While running for Mayor in 2021, he was arrested in Key Largo for impersonating a police officer while allegedly surveilling a house where Suarez was vacationing with his family. Prosecutors ultimately dropped the case due to a lack of evidence. Pichel took 2% of the vote that year.
He was arrested again late last month on charges of aggravated assault with a firearm following an altercation with a campaign worker for Díaz de la Portilla.
Pichel wrote of the incident on his campaign website, “I was arrested. I’m Innocent of the charges of Aggravated Assault with a Firearm. I’ve been accused of threatening a moan with a gun over campaign signs, which is false.”
The website contains no platform or policy proposals. A campaign sign atop its homepage features the call to action, “Help me stop the fraud,” and the common police slogan, “To serve and protect.”
Pichel also ran against Díaz de la Portilla in 2019, taking a 5% share of the vote in the General Election.
This cycle, he raised $34,500 by the time Election Day was two weeks away. Ninety-three percent of it was his money. The rest came from local businesses and people.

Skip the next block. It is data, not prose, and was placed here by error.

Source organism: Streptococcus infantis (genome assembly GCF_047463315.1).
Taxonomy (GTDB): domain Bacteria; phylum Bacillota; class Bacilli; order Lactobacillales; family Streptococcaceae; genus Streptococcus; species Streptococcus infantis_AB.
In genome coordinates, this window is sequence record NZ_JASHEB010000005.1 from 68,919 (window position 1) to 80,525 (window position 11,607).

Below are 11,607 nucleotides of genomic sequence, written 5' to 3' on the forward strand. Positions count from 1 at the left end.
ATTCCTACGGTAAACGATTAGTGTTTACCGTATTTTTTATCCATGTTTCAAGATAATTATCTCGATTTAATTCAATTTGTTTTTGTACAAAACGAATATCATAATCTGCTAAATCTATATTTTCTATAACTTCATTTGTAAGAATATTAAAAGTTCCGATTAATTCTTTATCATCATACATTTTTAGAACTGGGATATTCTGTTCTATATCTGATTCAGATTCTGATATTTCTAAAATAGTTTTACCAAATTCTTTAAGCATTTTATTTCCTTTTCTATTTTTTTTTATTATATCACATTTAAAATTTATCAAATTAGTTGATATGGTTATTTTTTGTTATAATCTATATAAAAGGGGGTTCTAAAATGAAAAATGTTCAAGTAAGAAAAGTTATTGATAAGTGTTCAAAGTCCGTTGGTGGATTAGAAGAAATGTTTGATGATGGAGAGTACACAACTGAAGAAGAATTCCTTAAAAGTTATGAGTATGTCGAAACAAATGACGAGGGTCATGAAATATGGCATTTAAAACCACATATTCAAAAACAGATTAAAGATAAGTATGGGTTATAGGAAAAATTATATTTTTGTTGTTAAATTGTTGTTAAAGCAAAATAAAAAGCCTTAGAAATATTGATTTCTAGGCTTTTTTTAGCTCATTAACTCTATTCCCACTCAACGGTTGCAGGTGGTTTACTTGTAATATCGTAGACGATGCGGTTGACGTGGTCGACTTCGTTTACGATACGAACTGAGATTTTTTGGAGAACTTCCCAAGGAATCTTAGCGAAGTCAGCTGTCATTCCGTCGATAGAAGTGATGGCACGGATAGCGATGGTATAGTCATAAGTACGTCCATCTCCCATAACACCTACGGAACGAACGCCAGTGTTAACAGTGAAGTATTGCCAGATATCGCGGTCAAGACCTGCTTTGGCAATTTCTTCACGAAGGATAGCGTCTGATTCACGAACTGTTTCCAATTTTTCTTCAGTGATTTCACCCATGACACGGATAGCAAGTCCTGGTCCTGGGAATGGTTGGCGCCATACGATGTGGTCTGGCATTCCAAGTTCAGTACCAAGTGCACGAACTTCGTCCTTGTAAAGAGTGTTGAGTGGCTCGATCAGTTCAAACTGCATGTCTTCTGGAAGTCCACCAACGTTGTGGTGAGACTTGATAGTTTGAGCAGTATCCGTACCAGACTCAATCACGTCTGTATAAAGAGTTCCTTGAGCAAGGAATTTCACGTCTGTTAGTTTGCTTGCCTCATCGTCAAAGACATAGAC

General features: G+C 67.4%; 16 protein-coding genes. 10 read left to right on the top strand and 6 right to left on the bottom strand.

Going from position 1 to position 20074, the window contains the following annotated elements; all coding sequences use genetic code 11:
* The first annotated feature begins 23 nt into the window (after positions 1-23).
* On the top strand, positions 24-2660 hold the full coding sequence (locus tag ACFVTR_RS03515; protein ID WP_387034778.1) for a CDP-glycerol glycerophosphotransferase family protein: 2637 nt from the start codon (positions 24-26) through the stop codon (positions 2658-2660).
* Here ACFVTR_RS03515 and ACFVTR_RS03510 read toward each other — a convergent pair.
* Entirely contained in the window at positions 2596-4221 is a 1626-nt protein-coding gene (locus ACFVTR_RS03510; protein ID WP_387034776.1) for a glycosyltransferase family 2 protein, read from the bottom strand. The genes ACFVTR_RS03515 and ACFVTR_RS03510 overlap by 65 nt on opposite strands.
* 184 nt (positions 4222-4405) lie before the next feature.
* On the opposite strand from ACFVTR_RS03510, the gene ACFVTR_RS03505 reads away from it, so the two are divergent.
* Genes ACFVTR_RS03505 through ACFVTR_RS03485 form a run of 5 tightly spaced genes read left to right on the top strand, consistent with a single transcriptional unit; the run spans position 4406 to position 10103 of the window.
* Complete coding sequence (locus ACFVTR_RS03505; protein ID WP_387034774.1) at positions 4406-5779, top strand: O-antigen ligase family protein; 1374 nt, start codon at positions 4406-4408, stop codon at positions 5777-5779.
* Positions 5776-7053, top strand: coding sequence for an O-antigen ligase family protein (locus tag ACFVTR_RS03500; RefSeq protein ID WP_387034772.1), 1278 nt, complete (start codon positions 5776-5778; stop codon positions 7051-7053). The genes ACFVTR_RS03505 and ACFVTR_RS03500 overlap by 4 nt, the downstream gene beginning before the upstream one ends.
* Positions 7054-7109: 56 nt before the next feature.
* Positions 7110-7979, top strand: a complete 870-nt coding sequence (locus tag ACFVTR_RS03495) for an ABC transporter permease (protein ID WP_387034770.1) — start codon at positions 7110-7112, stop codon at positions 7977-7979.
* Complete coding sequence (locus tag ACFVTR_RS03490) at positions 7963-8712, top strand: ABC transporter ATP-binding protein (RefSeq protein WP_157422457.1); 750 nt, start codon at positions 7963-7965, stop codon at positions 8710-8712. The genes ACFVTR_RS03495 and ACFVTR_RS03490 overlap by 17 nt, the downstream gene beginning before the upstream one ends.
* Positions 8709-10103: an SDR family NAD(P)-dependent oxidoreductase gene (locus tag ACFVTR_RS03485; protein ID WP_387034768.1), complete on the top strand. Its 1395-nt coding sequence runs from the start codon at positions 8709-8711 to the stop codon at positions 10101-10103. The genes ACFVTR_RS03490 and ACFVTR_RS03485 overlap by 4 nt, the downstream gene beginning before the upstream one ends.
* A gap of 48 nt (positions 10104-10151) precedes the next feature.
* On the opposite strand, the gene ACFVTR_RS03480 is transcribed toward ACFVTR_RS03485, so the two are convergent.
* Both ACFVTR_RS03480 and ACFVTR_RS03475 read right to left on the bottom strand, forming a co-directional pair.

Rodriguez, a career government administrator who began with the city but now works for the county, turned in the second-best fundraising for District 1 with more than $133,000 collected by October’s halfway point.
She benefited greatly from South Florida residents and businesses, many from the real estate industry. She also nabbed a $1,000 contribution from the PC of retired Judge Martin Zilber, who ran unsuccessfully for the District 2 seat in February.
Her platform included improving resident safety, promoting economic development, supporting equal representation in government, and boosting citizen participation. She also wants to enhance government transparency and promote initiatives that “protect our environment and improve the quality of life of the inhabitants of District 1.”
Tapia’s campaign platform prioritized transparency and resident representation at City Hall. He also vowed to address Miami’s affordability crisis, stop overdevelopment, and devote more resources to keeping the district’s streets and rivers clean.
In private life, he owns and operates Franco Investment Group, a company named after his son that invests in local businesses. His community involvement includes leading a county advisory board and serving as the spokesperson for Viernes Culturales, a street festival held monthly in Little Havana.
Tapia, nicknamed “Mr. Miami Marvin,” raised more than $20,000 since jumping into the race on Aug. 31. Nearly all his donations came from Miami residents, most for three-figure amounts or less. He also lent his campaign $1,000.
Rather than fill the seat by appointment or call a Special Election to replace Díaz de la Portilla following his removal, the remaining members of the Commission opted to leave the seat vacant until voters chose his replacement this month.
District 1 covers the neighborhoods of Allapattah, Grapeland Heights, the Health District, and parts of Little Havana.